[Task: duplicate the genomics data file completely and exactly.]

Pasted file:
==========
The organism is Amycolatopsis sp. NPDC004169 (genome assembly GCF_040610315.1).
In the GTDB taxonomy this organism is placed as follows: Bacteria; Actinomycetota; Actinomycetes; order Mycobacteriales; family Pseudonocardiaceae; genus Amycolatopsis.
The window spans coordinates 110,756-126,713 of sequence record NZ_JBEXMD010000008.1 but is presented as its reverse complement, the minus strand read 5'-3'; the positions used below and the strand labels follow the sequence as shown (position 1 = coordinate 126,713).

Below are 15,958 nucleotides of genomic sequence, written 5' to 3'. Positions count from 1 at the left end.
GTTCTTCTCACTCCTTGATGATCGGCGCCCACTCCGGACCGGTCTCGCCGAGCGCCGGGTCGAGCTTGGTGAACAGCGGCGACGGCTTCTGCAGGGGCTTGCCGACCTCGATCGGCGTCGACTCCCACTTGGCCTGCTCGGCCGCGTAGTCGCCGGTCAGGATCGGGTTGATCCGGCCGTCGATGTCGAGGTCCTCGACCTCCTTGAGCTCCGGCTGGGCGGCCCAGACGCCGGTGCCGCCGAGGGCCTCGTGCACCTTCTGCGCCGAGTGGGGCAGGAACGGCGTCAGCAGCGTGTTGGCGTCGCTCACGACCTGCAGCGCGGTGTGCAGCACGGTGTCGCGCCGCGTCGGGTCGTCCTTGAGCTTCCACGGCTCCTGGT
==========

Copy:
The organism is Amycolatopsis sp. NPDC004169 (genome assembly GCF_040610315.1).
In the GTDB taxonomy this organism is placed as follows: Bacteria; Actinomycetota; Actinomycetes; order Mycobacteriales; family Pseudonocardiaceae; genus Amycolatopsis.
The window spans coordinates 110,756-126,713 of sequence record NZ_JBEXMD010000008.1 but is presented as its reverse complement, the minus strand read 5'-3'; the positions used below and the strand labels follow the sequence as shown (position 1 = coordinate 126,713).

Below are 15,958 nucleotides of genomic sequence, written 5' to 3'. Positions count from 1 at the left end.
GTTCTTCTCACTCCTTGATGATCGGCGCCCACTCCGGACCGGTCTCGCCGAGCGCCGGGTCGAGCTTGGTGAACAGCGGCGACGGCTTCTGCAGGGGCTTGCCGACCTCGATCGGCGTCGACTCCCACTTGGCCTGCTCGGCCGCGTAGTCGCCGGTCAGGATCGGGTTGATCCGGCCGTCGATGTCGAGGTCCTCGACCTCCTTGAGCTCCGGCTGGGCGGCCCAGACGCCGGTGCCGCCGAGGGCCTCGTGCACCTTCTGCGCCGAGTGGGGCAGGAACGGCGTCAGCAGCGTGTTGGCGTCGCTCACGACCTGCAGCGCGGTGTGCAGCACGGTGTCGCGCCGCGTCGGGTCGTCCTTGAGCTTCCACGGCTCCTGGT